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Dispatches from the 6th International Congress on Vegetarian Nutrition

Environmental footprint of vegan and vegetarian diets 30% lower than non-vegetarian diets, say researchers: ‘We have to drastically cut consumption of meat and dairy’

By Elaine Watson, Loma Linda, California, 28-Feb-2013

Related topics: R&D, Sustainable sourcing, Healthy Foods

If the evidence that plant-based diets are better for human health is compelling, the evidence that they are better for the planet is indisputable, delegates at the 6th International Congress on Vegetarian Nutrition were told.

Indeed, if we are to have any hope of feeding 9bn people by 2050, they will have to be on a predominantly vegetarian diet, said successive speakers at day three of the event, which was held at Loma Linda University in California.

While a lot of studies have made assumptions about the environmental benefits of plant-based diets based on theoretical models, researchers at Loma Linda have been able to provide clear evidence of these benefits by analyzing real-world data on dietary patterns from the AHS-2 cohort of 96,000 seventh day Adventists living in the US and Canada, said Dr Samuel Soret, Assistant Professor and Chair - Department of Environmental Health and Geoinformatics Sciences, at the University’s school of Public Health.

Vegans’ GHG emissions were 41.7% lower than non-vegetarians’, while lacto-ovo vegetarians’ emissions were 27.8% lower

According to recent estimates, 80% of greenhouse gas emissions of all food production arises from livestock, claimed Samuel Soret, PhD, Professor of Environmental Health and Geoinformatics Sciences at Loma Linda University School of Public Health

Analysis of the cohort - which was divided into hardcore vegans, lacto-ovo vegetarians (who eat dairy), pesco vegetarians (who eat fish), semi-vegetarians (who eat some meat), and non-vegetarians - showed conclusively that those consuming a vegan diet were responsible for the lowest greenhouse gas (GHG) emissions, followed by the lacto-ovo vegetarians, then pesco-vegetarians and so on, with those on the non-vegetarian diet generating the largest environmental footprint, he said.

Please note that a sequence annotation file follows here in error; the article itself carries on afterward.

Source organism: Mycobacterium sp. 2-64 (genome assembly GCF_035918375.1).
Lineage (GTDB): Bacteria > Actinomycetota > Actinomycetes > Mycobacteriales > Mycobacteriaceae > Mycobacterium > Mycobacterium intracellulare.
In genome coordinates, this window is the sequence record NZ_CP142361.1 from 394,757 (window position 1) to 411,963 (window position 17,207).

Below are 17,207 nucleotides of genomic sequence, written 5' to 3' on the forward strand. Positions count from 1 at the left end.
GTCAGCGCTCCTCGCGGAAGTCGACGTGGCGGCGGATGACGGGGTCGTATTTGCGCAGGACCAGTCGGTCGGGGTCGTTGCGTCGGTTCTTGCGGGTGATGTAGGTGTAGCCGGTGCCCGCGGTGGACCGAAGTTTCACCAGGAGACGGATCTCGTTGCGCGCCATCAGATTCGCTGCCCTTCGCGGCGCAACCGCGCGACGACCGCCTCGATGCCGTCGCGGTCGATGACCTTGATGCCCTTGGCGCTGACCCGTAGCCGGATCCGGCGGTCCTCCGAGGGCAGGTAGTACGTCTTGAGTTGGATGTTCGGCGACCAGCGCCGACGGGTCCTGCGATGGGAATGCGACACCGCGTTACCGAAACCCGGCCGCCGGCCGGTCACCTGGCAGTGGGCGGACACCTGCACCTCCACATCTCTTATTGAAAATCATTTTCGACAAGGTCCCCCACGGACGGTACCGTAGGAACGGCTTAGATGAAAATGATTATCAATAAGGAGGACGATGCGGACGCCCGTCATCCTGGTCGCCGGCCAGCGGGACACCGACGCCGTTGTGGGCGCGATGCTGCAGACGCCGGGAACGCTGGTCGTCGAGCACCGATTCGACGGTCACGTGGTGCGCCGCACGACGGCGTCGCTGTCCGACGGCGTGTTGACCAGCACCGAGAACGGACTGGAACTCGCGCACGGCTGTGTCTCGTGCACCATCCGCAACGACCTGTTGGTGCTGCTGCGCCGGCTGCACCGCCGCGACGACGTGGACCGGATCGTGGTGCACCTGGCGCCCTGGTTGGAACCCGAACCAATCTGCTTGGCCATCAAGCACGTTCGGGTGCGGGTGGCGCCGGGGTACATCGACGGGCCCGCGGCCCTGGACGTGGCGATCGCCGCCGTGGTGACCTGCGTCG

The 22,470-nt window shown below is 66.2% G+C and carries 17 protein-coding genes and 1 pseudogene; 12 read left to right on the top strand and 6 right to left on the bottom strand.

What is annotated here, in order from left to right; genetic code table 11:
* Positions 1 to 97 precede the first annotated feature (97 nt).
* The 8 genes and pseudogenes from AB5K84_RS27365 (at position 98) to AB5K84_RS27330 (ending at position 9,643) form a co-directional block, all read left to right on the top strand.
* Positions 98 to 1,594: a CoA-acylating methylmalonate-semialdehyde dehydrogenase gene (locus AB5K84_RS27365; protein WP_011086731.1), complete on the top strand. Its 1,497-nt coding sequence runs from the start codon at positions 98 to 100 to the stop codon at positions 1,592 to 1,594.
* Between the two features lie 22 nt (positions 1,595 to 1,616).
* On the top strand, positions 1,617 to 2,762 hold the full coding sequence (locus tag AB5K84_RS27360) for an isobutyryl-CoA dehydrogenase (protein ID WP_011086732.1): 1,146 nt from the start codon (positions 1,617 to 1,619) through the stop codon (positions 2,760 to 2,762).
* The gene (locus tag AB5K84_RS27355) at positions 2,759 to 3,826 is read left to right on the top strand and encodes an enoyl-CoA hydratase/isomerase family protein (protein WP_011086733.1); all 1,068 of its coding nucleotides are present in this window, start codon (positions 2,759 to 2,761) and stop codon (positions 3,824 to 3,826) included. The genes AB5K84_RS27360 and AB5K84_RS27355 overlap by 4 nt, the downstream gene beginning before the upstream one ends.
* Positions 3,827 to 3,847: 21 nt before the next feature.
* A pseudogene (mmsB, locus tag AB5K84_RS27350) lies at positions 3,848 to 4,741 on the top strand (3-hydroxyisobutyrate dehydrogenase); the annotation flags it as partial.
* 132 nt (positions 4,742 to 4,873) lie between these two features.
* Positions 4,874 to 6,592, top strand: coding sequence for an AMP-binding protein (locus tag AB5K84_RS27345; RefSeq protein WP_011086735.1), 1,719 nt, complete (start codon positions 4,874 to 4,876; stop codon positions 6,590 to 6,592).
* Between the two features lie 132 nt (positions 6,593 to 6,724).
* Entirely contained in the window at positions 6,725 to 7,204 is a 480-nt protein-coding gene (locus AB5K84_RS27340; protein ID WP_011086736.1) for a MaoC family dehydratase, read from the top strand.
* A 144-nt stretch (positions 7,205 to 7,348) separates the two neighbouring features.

And for the first time*, he said, researchers also looked at the relative health outcomes of the five groups and saw a corresponding pattern, with the vegans having the lowest risk of chronic disease and the non-vegetarians the highest, providing compelling evidence that healthier diets are also more sustainable.

“It’s one of the first studies I am aware of that assesses the impact of reduced meat scenarios on GHG emissions and health outcomes in real world conditions.

“Vegans’ GHG emissions [calculated using SimaPro7 life cycle assessment software ] were 41.7% lower than the non-vegetarians, lacto-ovo vegetarians’ emissions were 27.8% lower, pesco-vegetarians’ were 23.8% lower and semi-vegetarians were just under 20% lower.”

Combined, the vegans and vegetarians generated 30% fewer GHG emissions than meat eaters, he told FoodNavigator-USA:

"The differences we have estimated are based on the AHS-2 non-vegetarian population as the reference or benchmark group.  The consumption of animal products by this non-vegetarian population is less than that of the general population.  This means that if we compared our vegetarian population against the average American diet, the reduction in greenhouse gas emissions would be even more dramatic."

Meanwhile, the data also showed that the vegans and vegetarians had a lower risk of cardiovascular disease, cancer and diabetes, he said. (Click here to read more from the Congress on the benefits of plant-based diets on overall health... and click here to find out more about findings of a 'landmark' new study on plant-based diets and cardiovascular health.)